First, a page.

As a mother to two adolescent boys, I’m conscious of teaching my sons that there is more to a woman than just the way she looks.
All too often women’s talents, worth, and contribution are overshadowed by their appearance.
The same, however, does not ring true for men. Balding heads and facial lines are a revered sign of masculine sexiness and proof of a life well-lived. Women on the other hand are lining up in droves to paralyse their faces with poison to create a complexion smoother than butter.
We spend countless hours and dollars to remove anything that doesn’t fit the mold. Body hair? Wax it. Grey hair? Dye it. Wrinkle? Inject it. Saggy butt? Implant it. Excess fat? Suck it out.
Because that’s how society defines beauty.
Even the most beautiful and self-assured woman could not possibly be immune.
Thanks to social media, there is a now a constant flow of information and opinions on how we should look.
A 24/7 game for the modern woman called comparison.
A game we can never win.
And so, we continue—marching on, slaves to a billion-dollar industry that feeds off our insecurities. And those insecurities are often so deeply ingrained we no longer even hear the stories that feed them.
As my son watched me colouring my hair this morning, he asked, “Why do you do that, Mum?”
“Oh darling, it’s just what us woman have to do…”
“No you don’t,” he responded, both innocently and rather matter-of-factly.
And in that moment, there is nowhere to hide.
I stand silently—hair dye in hand, caramel pigment staining the corner of my temples—both proud and ashamed.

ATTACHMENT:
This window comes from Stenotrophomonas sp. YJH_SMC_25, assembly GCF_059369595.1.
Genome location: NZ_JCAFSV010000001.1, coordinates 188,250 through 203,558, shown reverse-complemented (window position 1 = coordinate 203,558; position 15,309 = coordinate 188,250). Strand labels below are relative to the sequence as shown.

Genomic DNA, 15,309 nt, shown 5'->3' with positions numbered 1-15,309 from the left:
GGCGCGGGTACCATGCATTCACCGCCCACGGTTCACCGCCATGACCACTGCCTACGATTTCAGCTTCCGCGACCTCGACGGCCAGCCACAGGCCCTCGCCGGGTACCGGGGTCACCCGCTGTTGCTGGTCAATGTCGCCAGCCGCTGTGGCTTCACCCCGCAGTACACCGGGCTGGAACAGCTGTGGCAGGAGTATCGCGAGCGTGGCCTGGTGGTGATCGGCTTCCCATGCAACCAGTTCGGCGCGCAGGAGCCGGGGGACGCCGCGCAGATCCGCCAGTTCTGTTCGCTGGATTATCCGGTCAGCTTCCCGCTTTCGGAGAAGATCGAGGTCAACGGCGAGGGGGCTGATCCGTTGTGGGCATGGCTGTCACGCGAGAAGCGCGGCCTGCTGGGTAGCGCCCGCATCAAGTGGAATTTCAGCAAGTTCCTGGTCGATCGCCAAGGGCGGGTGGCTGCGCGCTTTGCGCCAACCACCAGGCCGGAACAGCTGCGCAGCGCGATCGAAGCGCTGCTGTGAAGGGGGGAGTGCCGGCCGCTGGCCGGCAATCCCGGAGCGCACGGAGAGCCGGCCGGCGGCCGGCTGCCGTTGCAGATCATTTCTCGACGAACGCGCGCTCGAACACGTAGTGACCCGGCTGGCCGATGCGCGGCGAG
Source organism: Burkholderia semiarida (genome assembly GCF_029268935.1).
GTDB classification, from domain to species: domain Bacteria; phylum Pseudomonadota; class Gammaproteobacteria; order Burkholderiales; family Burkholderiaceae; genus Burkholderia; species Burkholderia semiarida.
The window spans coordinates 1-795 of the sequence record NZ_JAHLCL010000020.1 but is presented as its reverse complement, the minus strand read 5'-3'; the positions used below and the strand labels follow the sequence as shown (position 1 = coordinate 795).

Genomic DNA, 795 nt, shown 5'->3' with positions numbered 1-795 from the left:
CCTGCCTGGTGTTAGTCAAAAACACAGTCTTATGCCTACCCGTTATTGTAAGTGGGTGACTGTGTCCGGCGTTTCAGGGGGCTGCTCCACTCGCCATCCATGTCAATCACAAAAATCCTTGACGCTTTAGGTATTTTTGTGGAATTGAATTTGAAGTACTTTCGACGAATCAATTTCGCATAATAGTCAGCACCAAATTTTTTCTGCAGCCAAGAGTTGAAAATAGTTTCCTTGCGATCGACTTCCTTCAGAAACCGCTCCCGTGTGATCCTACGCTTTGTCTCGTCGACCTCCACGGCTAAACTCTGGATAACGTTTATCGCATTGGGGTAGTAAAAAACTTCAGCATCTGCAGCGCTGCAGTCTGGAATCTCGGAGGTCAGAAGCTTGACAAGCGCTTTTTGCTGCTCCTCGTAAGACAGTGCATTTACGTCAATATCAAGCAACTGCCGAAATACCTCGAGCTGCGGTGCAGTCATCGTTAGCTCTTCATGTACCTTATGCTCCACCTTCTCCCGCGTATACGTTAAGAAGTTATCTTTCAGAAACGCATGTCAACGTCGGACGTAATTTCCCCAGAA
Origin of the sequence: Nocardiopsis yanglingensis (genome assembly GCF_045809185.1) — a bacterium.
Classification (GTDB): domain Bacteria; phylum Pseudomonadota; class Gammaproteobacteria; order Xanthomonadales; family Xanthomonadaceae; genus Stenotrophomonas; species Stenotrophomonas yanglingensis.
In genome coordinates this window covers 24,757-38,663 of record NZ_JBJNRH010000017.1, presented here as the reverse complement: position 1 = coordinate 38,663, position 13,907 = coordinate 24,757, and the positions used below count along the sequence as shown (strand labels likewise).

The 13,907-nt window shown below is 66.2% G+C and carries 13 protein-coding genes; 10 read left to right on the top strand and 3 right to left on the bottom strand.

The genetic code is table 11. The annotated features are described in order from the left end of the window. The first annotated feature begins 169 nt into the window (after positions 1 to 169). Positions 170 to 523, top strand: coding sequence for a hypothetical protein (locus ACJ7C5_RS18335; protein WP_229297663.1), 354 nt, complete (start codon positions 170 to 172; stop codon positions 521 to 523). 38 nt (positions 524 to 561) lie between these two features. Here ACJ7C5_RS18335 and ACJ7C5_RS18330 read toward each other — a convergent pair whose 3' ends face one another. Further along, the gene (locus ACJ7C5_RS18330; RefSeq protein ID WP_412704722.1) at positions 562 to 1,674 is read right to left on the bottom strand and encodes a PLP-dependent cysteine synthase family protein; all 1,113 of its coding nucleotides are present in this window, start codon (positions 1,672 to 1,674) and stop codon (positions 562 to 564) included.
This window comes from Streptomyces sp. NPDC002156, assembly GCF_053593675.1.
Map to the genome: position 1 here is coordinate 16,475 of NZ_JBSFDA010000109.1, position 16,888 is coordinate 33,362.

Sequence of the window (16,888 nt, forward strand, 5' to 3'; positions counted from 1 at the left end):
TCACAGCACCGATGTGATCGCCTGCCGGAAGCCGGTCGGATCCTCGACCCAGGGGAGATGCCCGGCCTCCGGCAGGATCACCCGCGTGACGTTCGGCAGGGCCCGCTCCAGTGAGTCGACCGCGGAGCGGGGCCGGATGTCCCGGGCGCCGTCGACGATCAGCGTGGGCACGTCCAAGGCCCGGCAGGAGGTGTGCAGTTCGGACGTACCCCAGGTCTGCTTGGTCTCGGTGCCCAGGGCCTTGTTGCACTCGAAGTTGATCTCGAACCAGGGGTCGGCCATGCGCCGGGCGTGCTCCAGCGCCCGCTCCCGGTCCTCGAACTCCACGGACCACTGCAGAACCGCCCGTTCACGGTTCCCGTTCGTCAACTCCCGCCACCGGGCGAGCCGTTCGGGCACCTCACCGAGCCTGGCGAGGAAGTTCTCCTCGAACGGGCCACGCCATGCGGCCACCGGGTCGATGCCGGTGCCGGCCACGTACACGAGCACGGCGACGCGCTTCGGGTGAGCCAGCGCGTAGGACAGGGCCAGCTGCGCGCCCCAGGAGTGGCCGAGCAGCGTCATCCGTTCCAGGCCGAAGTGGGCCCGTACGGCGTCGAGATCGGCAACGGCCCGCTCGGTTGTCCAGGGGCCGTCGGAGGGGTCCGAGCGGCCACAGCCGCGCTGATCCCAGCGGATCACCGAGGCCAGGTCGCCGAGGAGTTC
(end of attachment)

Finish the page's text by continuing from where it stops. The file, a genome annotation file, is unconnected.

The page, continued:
Proud that my son sees through the B.S.
Ashamed that I do not.
That despite all my efforts of not buying into the “beauty beast,” it has still infested its way into my brain, my beliefs, and my behaviours.
How is it that a few white hairs in the millions that sit atop of my head can make me feel like this? So damn insecure that I unquestioningly pour a chemical wonderland on my head every four to six weeks to fit back into the illusive beauty mold.
So, before you next peel, cut, inject, dye, wax, tan, or plaster yourself with makeup, be mindful of your motive. There is nothing wrong with wanting to look your best, but when it moves from celebrating ourselves to concealing or ridding ourselves of things that are part of us, we are on a slippery slope from beauty to shame.
Being aesthetically pleasing to the eye is not the price we must pay for being a female.
Our worth is not determined by the colour of our hair, the size of our thighs, or the lines (or lack thereof) on our face.
Within each of us are gifts and talents waiting to be shared with the world.
These are where our true beauty lies.
Author: Samantha Mair
Editor: Yoli Ramazzina